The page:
Validation comes from unexpected quarters too. After a retro Hindi concert, Brahmanand S Siingh, who has extensively documented RD Burman in his feature-length documentary, told her how much he enjoyed the show. Years later, he would call her to sing for his film, and again mention the concert.



Sometimes, Chinmayi takes up issues that have to do with finance too. She spoke against demonetisation seeing how the industry bled. “Everyone was suffering and there was no point blaming each other. There are only a few companies that pay into your account and give you the TDS certificate. Very few have the quantum of work to justify the existence of such a system. I will follow the rules, but have the right to protest too. Dubbing is one area where everything works smoothly. The South has some catching up to do with Mumbai. They have been dealing with this for a longer time and their systems are in place.”

Chinmayi is no stranger to controversy, and her tweets on finance elicited threatening calls too. As have her other posts. She kept receiving rape threats over phone and vicious phishing mails till February this year. Despite her steady rise as a singer with chartbusters across the board with various composers, Chinmayi was tempted to quit in between, when she was pulled down, her talent questioned. “However confident you are, constant scrutiny can make you doubt yourself. I’m glad I outgrew that phase. But, that also helped me decide that music is love, but the money would come from varied businesses. Which is when I took a call to work only with co-singers who don’t make me feel terrible.”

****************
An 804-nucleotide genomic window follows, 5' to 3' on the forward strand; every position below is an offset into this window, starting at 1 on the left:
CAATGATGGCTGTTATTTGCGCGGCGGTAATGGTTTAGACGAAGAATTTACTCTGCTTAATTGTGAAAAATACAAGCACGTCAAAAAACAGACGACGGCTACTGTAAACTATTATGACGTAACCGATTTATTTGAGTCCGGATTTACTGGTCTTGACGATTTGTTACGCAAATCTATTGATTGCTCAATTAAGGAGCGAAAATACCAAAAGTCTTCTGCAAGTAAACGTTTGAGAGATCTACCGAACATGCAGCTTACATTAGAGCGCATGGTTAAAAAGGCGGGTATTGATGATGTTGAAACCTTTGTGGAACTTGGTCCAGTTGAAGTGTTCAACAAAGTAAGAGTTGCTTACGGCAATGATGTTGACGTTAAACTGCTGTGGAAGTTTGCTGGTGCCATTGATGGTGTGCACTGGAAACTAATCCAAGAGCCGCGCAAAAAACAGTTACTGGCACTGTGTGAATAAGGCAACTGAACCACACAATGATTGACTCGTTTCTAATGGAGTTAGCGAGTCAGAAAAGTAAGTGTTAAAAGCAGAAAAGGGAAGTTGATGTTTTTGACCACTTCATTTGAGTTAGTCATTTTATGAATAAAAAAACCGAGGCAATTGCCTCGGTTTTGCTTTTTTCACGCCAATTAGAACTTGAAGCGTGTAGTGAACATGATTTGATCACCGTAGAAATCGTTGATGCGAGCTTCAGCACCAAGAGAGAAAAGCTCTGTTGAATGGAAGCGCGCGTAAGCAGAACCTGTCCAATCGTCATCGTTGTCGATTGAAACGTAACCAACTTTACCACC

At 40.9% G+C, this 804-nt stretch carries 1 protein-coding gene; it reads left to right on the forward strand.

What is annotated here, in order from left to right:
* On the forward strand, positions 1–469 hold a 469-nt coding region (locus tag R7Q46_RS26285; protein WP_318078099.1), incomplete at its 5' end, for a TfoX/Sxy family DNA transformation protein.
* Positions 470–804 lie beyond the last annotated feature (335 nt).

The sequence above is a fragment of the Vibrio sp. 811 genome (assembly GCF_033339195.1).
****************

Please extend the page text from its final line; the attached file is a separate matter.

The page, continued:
This was around the time the Vairamuthu incident took place. As a girl still finding her foot in the industry, Chinmayi did what she could do best. Avoided being alone with him anywhere; this when she was good friends with his son Madhan Karky. Yes, she invited him to her wedding, because she did not want anyone wondering why he was not. “In fact, many a time I’ve tried to look extra happy when he was around, simply because I wanted to let him know I was not afraid of him. Now, that’s being questioned, but that was my way to survive.”

Over the years, Chinmayi has been subjected to massive attacks on social media. After the bile being spewed over #MeToo, the many versions of Suchi Leaks pale in comparison. Suchitra and Chinmayi were colleagues at Sify. “I never understood what was happening.” But, that anger has reduced, even left her system, after Karthik Kumar, Suchitra’s former spouse, recently tweeted in support of Chinmayi. “These claims were totally without credence and expressed by a person when she wasn’t in full mental health. I stand proof of that and it is an explanation Suchi had tendered through the press as well,” he wrote. That was like a huge load off Chinmayi’s chest. For the past year, she has often cried at the injustice of it all. “I hope people now don’t insist that I had four abortions in 2014 and that I slept around. I won’t exaggerate, but there were days when, with all my heart, I never wanted to see the next day. That phase also showed me how cruel some could be. How do people have it in them to ask someone to end their life? Or, ask a woman her rate for a night? I do believe I degraded myself with all that anger. But, I’ve moved on now. That explanation, though delayed, was what my heart needed. But, I’ll give anything to find out what happened and why.”


Happiness entered Chinmayi’s life post marriage to actor-filmmaker Rahul Ravindran. “Usually, they say that if you have a difficult childhood, you choose a similar life as an adult. Luckily, I chose differently. I learnt to breathe after marriage, to not be judged, to be myself.” Rahul and Chinmayi are each other’s support system; he’s been her rock through MeToo too. Many on social media have been pleasantly surprised by Rahul’s sensitive posts and the couple goals the duo has set.